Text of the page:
Strategic Farming: Let’s talk crops! focuses on soil fertility adjustments for 2022

UMN Extension
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With high fertilizer prices following the 2021 drought, many farmers and agricultural professionals are looking to adjust their nutrient management practices for the 2022 crop.

Historically, nitrate concentrations in surface water can spike following a drought, said Brad Carlson, Extension educator in water quality. While an environmental concern, it also indicates that residual nitrate is still in the soil profile.

"The question is, can we keep that nitrate out of the surface water?” Carlson said. “In light of the high fertilizer prices, we have the ability to utilize that residual nitrate as part of the total fertility package going into 2022.”

Because nitrate is mobile in the soil and it cycles quickly, soil nitrate testing may be a helpful tool in managing residual nitrate. There are two scenarios where the University of Minnesota highly recommends taking a preplant soil nitrate test: The first is in fields with long-term manure application histories, because of the increased potential for organic matter to mineralize. Corn on corn is the second situation where soil nitrate tests are highly recommended.

Carlson also addressed the role of nitrogen stabilizers for 2022. Nitrification inhibitors, products that slow the fertilizer’s conversion to nitrate, may not play much of a role this coming spring. Urease inhibitors, on the other hand, reduce volatilization losses and are very beneficial when there’s a low amount of water to move urea into the soil or when the urea was shallowly incorporated. “Unless you’re banding or incorporating the urea three to four inches in the soil to begin with, urease inhibitors are a fairly good investment,” Carlson says.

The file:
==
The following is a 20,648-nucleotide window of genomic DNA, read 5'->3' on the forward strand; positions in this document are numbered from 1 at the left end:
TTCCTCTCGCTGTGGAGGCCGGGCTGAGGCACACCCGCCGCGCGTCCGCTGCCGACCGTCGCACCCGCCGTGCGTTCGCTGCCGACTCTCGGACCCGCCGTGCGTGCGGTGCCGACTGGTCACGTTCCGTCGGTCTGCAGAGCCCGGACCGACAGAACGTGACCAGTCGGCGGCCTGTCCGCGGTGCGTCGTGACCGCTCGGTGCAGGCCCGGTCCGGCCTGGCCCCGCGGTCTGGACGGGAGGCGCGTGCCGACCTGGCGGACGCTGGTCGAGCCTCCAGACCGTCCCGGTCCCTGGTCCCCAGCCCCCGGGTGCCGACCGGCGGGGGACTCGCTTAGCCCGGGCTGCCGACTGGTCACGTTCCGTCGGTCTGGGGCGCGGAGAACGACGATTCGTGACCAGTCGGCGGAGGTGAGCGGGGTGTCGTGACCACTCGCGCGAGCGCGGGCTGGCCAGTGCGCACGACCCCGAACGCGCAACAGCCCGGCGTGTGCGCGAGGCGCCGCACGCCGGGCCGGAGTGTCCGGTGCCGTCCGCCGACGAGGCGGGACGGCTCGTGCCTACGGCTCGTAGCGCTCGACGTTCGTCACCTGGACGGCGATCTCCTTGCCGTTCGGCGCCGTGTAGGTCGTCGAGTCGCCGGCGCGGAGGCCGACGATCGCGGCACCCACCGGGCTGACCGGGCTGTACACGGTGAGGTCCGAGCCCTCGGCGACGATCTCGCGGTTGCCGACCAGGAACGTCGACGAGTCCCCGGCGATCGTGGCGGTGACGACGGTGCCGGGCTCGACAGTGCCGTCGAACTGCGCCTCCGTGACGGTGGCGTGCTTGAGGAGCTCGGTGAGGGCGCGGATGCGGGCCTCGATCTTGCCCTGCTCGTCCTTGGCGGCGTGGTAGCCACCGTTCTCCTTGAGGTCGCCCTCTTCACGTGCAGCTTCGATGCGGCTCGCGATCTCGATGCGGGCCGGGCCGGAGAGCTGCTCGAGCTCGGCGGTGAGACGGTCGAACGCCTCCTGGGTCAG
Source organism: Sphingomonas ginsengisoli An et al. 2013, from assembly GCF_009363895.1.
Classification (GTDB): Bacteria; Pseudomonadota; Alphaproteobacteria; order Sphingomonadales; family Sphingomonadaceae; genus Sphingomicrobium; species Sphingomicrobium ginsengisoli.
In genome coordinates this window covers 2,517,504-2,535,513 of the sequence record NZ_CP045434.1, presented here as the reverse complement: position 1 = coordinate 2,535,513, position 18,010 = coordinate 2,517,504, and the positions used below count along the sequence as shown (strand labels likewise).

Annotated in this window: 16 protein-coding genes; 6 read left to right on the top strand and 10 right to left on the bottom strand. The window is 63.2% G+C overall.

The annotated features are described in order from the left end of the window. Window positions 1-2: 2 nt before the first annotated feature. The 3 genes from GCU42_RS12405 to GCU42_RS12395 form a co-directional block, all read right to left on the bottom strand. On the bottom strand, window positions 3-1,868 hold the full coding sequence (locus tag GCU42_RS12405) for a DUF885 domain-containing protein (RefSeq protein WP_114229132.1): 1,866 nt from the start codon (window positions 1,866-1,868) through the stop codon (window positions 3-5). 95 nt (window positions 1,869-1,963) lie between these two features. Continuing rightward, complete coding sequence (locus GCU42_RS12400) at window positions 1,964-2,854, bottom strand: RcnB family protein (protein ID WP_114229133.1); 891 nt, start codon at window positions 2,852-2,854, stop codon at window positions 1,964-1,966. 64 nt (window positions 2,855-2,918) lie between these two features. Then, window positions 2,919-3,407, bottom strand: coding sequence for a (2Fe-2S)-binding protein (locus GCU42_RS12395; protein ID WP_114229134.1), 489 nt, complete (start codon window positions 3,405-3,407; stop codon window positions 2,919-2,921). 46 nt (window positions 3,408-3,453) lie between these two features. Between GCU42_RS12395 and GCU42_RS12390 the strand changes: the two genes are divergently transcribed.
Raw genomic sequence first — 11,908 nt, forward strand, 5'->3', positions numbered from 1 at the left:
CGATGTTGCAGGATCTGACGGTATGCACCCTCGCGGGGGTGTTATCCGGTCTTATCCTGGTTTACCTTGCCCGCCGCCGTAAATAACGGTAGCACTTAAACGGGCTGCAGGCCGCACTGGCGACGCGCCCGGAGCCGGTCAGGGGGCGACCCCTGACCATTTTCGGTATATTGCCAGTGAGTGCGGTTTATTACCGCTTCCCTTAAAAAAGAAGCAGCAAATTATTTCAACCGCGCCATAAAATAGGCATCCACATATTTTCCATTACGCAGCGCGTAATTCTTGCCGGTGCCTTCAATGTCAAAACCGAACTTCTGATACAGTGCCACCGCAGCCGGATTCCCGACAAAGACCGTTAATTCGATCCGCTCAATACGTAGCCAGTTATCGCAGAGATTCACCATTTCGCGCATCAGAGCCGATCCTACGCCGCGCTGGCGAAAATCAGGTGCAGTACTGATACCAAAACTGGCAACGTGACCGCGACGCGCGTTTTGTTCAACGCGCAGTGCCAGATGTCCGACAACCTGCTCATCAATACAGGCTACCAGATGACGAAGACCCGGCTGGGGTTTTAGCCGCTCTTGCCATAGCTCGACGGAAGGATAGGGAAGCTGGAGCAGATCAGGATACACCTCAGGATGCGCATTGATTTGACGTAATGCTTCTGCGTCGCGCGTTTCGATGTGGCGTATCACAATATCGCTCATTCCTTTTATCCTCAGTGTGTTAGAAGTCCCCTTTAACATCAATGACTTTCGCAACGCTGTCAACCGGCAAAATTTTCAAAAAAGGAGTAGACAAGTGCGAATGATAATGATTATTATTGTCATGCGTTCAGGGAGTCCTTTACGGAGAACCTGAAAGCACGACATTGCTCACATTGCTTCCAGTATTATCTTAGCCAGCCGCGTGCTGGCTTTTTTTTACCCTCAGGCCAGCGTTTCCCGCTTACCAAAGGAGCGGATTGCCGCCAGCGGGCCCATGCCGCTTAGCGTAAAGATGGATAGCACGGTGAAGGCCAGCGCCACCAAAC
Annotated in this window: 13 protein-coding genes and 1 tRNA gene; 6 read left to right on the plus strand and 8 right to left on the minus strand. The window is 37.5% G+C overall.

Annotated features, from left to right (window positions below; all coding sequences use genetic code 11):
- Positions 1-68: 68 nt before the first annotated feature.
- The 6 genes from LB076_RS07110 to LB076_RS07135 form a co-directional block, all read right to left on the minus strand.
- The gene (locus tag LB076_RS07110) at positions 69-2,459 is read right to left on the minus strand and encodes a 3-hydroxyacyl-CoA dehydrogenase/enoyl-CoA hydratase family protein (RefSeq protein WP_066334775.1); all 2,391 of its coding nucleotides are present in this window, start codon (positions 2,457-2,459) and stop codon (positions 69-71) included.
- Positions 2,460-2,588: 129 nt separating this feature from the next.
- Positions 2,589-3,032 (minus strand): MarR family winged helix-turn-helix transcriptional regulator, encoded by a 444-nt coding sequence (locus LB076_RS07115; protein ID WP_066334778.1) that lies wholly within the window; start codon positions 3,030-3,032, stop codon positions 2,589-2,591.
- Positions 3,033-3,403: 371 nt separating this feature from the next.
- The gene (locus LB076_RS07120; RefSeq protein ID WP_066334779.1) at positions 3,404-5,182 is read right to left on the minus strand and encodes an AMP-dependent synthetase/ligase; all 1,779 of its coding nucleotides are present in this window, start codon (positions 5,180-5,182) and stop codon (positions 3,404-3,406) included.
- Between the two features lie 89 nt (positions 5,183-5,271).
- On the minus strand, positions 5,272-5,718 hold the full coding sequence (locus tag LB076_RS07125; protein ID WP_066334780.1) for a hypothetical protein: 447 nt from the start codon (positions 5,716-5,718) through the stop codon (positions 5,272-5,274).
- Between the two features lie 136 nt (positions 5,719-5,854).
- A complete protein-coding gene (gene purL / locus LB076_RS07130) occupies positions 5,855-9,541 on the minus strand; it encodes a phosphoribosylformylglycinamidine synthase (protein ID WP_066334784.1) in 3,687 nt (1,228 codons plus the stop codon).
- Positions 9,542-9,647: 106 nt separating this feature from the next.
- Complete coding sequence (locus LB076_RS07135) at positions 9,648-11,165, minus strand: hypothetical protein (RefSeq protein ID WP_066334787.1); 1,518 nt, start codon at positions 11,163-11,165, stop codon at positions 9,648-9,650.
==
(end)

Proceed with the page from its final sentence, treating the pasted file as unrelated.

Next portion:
With high fertilizer costs, soils with medium to high levels of phosphorus and potassium offer producers some flexibility in their fertilizer applications, according to Dan Kaiser, Extension nutrient management specialist. “The average phosphorus test decrease without fertilizer applications is roughly two parts per million per year with the Bray soil test,” says Kaiser. “If you have an in-furrow starter, you can go a long way with solid, high soil test values.”

University of Minnesota’s Strategic Farming: Let’s talk crops! webinar series, offered Wednesdays through March, features discussions with specialists to provide up-to-date, research-based information to help farmers and ag professionals optimize crop management strategies for 2022. Join us next week for “2021-The year when past indiscretions were revealed (think compaction).” For more information and to register, visit z.umn.edu/strategic-farming.

For more information on fertilizer and soil nitrate testing recommendations from the University of Minnesota Extension, visit extension.umn.edu/nutrient-management.

Thanks to the Minnesota Soybean Research & Promotion Council and the Minnesota Corn Research and Promotion Council for their generous support of this program.

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